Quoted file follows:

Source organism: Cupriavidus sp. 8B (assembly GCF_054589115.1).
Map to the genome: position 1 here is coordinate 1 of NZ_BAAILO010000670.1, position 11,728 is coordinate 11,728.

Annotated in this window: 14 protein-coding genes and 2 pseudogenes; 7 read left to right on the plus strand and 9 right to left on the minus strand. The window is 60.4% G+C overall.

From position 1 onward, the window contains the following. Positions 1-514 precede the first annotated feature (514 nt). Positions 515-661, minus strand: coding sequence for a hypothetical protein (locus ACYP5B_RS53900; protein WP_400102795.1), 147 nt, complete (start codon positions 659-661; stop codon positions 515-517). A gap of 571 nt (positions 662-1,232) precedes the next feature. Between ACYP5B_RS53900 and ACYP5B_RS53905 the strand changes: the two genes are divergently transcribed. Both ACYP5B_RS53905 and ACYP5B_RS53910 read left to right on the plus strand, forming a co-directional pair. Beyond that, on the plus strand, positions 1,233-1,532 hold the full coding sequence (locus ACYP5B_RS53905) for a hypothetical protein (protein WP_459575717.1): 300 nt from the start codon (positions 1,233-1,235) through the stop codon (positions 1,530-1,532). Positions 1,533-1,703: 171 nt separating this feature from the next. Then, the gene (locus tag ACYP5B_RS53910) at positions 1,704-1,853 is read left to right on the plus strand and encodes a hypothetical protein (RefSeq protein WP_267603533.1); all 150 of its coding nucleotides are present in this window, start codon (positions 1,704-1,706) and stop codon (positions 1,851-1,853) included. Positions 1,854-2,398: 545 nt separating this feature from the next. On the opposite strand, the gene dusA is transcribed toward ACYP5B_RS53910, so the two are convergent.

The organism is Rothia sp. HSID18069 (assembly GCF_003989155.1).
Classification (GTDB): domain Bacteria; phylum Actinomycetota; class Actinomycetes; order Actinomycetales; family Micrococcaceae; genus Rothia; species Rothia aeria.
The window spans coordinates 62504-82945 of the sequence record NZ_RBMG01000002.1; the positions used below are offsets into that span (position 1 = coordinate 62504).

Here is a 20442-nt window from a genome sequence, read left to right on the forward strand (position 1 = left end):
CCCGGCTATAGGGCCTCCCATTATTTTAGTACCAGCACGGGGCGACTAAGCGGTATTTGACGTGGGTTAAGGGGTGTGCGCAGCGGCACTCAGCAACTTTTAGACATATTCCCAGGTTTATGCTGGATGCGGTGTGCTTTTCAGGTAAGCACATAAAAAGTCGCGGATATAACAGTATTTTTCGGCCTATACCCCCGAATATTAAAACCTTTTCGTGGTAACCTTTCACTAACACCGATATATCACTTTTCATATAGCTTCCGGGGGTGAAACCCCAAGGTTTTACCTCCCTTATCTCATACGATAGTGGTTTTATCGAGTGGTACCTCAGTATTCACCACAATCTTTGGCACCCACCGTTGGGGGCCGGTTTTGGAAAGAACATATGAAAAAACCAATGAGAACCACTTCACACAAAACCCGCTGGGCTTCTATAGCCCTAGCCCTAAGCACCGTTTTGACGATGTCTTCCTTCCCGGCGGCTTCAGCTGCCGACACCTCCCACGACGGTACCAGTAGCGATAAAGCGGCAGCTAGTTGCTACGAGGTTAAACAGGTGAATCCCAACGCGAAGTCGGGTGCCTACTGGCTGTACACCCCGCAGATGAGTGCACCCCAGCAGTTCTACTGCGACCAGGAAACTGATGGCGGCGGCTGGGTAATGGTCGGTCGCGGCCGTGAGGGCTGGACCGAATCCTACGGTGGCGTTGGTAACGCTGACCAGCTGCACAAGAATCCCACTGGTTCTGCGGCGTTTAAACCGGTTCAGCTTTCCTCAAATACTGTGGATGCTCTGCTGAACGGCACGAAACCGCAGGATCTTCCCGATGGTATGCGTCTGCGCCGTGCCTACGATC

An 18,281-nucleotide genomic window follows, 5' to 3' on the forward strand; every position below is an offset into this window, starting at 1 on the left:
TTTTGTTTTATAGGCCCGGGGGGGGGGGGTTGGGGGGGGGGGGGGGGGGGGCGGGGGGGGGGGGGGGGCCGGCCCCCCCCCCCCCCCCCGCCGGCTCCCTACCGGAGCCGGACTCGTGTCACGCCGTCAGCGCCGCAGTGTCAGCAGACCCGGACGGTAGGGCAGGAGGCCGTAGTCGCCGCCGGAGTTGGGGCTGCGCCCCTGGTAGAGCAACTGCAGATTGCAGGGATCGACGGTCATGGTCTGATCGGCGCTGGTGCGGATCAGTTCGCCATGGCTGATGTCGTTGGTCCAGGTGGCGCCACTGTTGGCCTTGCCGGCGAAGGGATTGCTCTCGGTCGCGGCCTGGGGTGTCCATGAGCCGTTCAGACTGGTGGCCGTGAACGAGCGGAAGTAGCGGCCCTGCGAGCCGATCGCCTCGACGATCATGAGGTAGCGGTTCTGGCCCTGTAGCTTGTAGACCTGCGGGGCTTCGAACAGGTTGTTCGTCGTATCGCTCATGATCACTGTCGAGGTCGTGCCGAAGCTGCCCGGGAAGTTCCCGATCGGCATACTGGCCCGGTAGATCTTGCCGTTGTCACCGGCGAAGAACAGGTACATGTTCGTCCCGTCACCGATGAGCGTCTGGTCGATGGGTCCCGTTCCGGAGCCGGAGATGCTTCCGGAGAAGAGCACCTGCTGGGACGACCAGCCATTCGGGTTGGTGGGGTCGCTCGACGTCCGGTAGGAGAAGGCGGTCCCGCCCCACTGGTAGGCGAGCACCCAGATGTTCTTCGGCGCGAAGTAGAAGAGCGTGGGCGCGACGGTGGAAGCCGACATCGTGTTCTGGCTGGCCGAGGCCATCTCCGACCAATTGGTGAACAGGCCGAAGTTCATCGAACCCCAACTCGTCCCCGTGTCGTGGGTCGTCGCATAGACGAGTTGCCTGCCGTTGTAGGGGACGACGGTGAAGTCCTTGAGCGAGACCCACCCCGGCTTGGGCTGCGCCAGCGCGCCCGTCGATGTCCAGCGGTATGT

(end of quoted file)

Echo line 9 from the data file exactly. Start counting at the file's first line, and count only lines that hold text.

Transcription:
CCCGGCTATAGGGCCTCCCATTATTTTAGTACCAGCACGGGGCGACTAAGCGGTATTTGACGTGGGTTAAGGGGTGTGCGCAGCGGCACTCAGCAACTTTTAGACATATTCCCAGGTTTATGCTGGATGCGGTGTGCTTTTCAGGTAAGCACATAAAAAGTCGCGGATATAACAGTATTTTTCGGCCTATACCCCCGAATATTAAAACCTTTTCGTGGTAACCTTTCACTAACACCGATATATCACTTTTCATATAGCTTCCGGGGGTGAAACCCCAAGGTTTTACCTCCCTTATCTCATACGATAGTGGTTTTATCGAGTGGTACCTCAGTATTCACCACAATCTTTGGCACCCACCGTTGGGGGCCGGTTTTGGAAAGAACATATGAAAAAACCAATGAGAACCACTTCACACAAAACCCGCTGGGCTTCTATAGCCCTAGCCCTAAGCACCGTTTTGACGATGTCTTCCTTCCCGGCGGCTTCAGCTGCCGACACCTCCCACGACGGTACCAGTAGCGATAAAGCGGCAGCTAGTTGCTACGAGGTTAAACAGGTGAATCCCAACGCGAAGTCGGGTGCCTACTGGCTGTACACCCCGCAGATGAGTGCACCCCAGCAGTTCTACTGCGACCAGGAAACTGATGGCGGCGGCTGGGTAATGGTCGGTCGCGGCCGTGAGGGCTGGACCGAATCCTACGGTGGCGTTGGTAACGCTGACCAGCTGCACAAGAATCCCACTGGTTCTGCGGCGTTTAAACCGGTTCAGCTTTCCTCAAATACTGTGGATGCTCTGCTGAACGGCACGAAACCGCAGGATCTTCCCGATGGTATGCGTCTGCGCCGTGCCTACGATC